The court also examined the legal principles related to whether an encounter is a seizure or consensual, under the Fourth Amendment. The court stated
Although there is no bright-line test for determining whether a traffic stop is a seizure or a consensual encounter, we examine the totality of the circumstances, including whether there is any police coercion, whether the exchange is cooperative in nature, and whether the defendant had everything reasonably required to leave. Ramirez, 476 F.3d at 1240. We also may consider the following factors in determining whether a police-citizen encounter was consensual:
whether a citizen’s path is blocked or impeded; whether identification is retained; the suspect’s age, education and intelligence; the length of the suspect’s detention and questioning; the number of police officers present; the display of weapons; any physical touching of the suspect, and the language and tone of voice of the police. United States v. Jordan, 635 F.3d 1181, 1186 (11th Cir. 2011) (internal quotation marks omitted).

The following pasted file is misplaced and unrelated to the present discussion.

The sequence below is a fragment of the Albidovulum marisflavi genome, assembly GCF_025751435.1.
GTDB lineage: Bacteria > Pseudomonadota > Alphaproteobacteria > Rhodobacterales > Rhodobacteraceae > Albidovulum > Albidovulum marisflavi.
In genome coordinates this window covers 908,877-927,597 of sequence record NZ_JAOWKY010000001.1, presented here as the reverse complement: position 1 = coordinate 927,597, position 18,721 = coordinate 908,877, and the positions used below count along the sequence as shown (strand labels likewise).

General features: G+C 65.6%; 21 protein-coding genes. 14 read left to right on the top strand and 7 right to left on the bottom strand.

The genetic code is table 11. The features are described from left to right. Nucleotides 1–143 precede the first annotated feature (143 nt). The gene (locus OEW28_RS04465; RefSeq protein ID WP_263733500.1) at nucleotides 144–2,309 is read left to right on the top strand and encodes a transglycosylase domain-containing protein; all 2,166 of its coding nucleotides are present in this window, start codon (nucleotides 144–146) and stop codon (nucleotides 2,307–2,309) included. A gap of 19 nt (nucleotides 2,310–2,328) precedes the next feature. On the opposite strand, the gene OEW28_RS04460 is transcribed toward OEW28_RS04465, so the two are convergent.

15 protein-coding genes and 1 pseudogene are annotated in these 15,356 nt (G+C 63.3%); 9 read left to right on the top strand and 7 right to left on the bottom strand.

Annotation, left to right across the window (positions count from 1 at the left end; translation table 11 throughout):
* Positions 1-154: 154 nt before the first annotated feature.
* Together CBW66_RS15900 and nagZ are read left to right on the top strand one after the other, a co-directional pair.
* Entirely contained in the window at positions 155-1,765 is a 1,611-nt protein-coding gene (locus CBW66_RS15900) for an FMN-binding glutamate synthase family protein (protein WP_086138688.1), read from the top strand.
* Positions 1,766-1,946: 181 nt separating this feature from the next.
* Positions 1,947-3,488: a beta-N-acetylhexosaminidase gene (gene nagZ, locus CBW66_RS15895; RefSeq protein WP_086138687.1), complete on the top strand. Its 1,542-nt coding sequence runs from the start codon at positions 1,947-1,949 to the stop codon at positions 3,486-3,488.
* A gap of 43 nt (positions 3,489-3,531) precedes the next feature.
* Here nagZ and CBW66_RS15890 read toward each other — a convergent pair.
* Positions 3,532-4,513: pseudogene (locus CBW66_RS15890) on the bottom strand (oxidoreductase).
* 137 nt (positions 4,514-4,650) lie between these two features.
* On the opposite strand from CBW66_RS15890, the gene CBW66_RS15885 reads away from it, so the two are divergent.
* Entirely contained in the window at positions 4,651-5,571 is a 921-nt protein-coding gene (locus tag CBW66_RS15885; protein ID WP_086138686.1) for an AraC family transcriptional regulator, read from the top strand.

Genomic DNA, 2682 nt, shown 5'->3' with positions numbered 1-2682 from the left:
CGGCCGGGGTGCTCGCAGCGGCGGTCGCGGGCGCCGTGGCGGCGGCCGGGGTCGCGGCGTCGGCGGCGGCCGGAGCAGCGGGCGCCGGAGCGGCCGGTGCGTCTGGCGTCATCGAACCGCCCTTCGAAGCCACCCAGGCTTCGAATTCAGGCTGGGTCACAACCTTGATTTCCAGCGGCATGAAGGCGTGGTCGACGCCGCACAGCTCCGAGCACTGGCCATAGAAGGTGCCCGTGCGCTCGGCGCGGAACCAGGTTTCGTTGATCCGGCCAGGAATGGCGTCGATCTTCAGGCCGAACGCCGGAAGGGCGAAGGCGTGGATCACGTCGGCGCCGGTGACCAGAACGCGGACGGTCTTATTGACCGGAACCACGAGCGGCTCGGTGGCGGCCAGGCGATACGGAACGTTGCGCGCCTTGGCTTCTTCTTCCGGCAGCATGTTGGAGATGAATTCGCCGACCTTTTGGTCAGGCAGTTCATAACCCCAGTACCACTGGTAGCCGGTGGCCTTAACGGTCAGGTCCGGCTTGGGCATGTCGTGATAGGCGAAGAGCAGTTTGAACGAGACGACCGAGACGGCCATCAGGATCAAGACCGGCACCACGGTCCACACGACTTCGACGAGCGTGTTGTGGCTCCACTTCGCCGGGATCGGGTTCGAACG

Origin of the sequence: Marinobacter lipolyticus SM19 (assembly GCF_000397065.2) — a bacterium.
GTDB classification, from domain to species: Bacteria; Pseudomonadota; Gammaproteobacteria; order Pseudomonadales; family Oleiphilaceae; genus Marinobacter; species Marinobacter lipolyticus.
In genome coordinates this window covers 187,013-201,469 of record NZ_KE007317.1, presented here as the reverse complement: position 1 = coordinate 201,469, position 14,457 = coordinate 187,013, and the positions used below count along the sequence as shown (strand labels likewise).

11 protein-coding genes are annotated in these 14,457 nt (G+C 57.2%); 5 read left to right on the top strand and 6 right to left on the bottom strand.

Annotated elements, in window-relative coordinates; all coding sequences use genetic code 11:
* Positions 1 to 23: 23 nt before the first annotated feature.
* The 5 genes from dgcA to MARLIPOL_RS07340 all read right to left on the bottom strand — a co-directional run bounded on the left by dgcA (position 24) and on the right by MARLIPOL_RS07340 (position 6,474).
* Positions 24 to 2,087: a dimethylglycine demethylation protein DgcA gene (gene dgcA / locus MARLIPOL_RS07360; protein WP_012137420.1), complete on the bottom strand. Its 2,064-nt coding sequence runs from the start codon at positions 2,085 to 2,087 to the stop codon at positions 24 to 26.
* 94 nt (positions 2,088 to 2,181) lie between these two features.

The Supreme Court has instructed that the ultimate, objective inquiry remains whether “a reasonable person would feel free to terminate the encounter.” United States v. Drayton, 536 U.S. 194, 201, 122 S. Ct. 2105, 2110 (2002). Therefore, where a reasonable person would feel free to decline the requests of law enforcement or otherwise terminate the encounter, the encounter is consensual, and the Fourth Amendment is not implicated. Ramirez, 476 F.3d at 1238.[iv] [emphasis added]
The court then examined the facts of Burwell’s case in light of the principles above. The court noted that, during the traffic stop, the exchange between the officer and Burwell was cooperative in nature. Additionally, the officer had given Burwell his license, registration, and a warning citation and began to walk away, when he stopped and asked Burwell if he would mind answering a few additional questions. This indicated that Burwell had a choice; Burwell replied “sure.”
The court of appeals then held that, based on the facts, a reasonable person in Burwell’s position would have felt free to leave; as such, the encounter was consensual and the Fourth Amendment was not implicated.[v]
Issue Two: Was Burwell’s consent to search voluntary or coerced by the officer?